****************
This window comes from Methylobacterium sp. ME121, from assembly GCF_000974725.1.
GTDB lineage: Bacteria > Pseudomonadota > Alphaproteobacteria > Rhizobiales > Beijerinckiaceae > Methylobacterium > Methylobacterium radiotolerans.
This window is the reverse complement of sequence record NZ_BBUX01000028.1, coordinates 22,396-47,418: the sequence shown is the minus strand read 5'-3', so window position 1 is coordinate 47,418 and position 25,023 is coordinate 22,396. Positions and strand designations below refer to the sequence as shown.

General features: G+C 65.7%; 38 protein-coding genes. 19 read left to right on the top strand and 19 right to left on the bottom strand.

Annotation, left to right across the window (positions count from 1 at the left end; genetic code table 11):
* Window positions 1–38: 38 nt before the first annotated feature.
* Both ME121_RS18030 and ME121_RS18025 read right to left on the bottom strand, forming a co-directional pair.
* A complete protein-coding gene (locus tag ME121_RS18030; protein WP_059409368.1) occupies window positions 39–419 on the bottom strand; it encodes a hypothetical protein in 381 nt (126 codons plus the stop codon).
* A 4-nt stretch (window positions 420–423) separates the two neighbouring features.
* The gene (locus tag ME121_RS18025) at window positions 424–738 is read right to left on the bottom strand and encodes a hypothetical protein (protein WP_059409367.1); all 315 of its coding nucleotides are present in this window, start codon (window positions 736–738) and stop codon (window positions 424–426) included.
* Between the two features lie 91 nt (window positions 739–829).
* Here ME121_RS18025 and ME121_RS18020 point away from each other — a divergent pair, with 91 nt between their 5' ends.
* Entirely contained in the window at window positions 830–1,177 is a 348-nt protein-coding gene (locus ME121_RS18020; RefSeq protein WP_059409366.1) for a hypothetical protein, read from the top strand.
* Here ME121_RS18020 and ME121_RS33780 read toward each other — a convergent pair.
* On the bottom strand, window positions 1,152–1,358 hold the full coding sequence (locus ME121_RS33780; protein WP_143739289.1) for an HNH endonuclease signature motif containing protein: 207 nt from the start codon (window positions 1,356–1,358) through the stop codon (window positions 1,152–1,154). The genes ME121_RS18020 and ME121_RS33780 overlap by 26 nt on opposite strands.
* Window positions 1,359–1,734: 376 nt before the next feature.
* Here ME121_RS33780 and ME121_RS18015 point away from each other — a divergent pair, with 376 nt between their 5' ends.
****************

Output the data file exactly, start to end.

This window comes from Methylobacterium sp. ME121, from assembly GCF_000974725.1.
GTDB lineage: Bacteria > Pseudomonadota > Alphaproteobacteria > Rhizobiales > Beijerinckiaceae > Methylobacterium > Methylobacterium radiotolerans.
This window is the reverse complement of sequence record NZ_BBUX01000028.1, coordinates 22,396-47,418: the sequence shown is the minus strand read 5'-3', so window position 1 is coordinate 47,418 and position 25,023 is coordinate 22,396. Positions and strand designations below refer to the sequence as shown.

General features: G+C 65.7%; 38 protein-coding genes. 19 read left to right on the top strand and 19 right to left on the bottom strand.

Annotation, left to right across the window (positions count from 1 at the left end; genetic code table 11):
* Window positions 1–38: 38 nt before the first annotated feature.
* Both ME121_RS18030 and ME121_RS18025 read right to left on the bottom strand, forming a co-directional pair.
* A complete protein-coding gene (locus tag ME121_RS18030; protein WP_059409368.1) occupies window positions 39–419 on the bottom strand; it encodes a hypothetical protein in 381 nt (126 codons plus the stop codon).
* A 4-nt stretch (window positions 420–423) separates the two neighbouring features.
* The gene (locus tag ME121_RS18025) at window positions 424–738 is read right to left on the bottom strand and encodes a hypothetical protein (protein WP_059409367.1); all 315 of its coding nucleotides are present in this window, start codon (window positions 736–738) and stop codon (window positions 424–426) included.
* Between the two features lie 91 nt (window positions 739–829).
* Here ME121_RS18025 and ME121_RS18020 point away from each other — a divergent pair, with 91 nt between their 5' ends.
* Entirely contained in the window at window positions 830–1,177 is a 348-nt protein-coding gene (locus ME121_RS18020; RefSeq protein WP_059409366.1) for a hypothetical protein, read from the top strand.
* Here ME121_RS18020 and ME121_RS33780 read toward each other — a convergent pair.
* On the bottom strand, window positions 1,152–1,358 hold the full coding sequence (locus ME121_RS33780; protein WP_143739289.1) for an HNH endonuclease signature motif containing protein: 207 nt from the start codon (window positions 1,356–1,358) through the stop codon (window positions 1,152–1,154). The genes ME121_RS18020 and ME121_RS33780 overlap by 26 nt on opposite strands.
* Window positions 1,359–1,734: 376 nt before the next feature.
* Here ME121_RS33780 and ME121_RS18015 point away from each other — a divergent pair, with 376 nt between their 5' ends.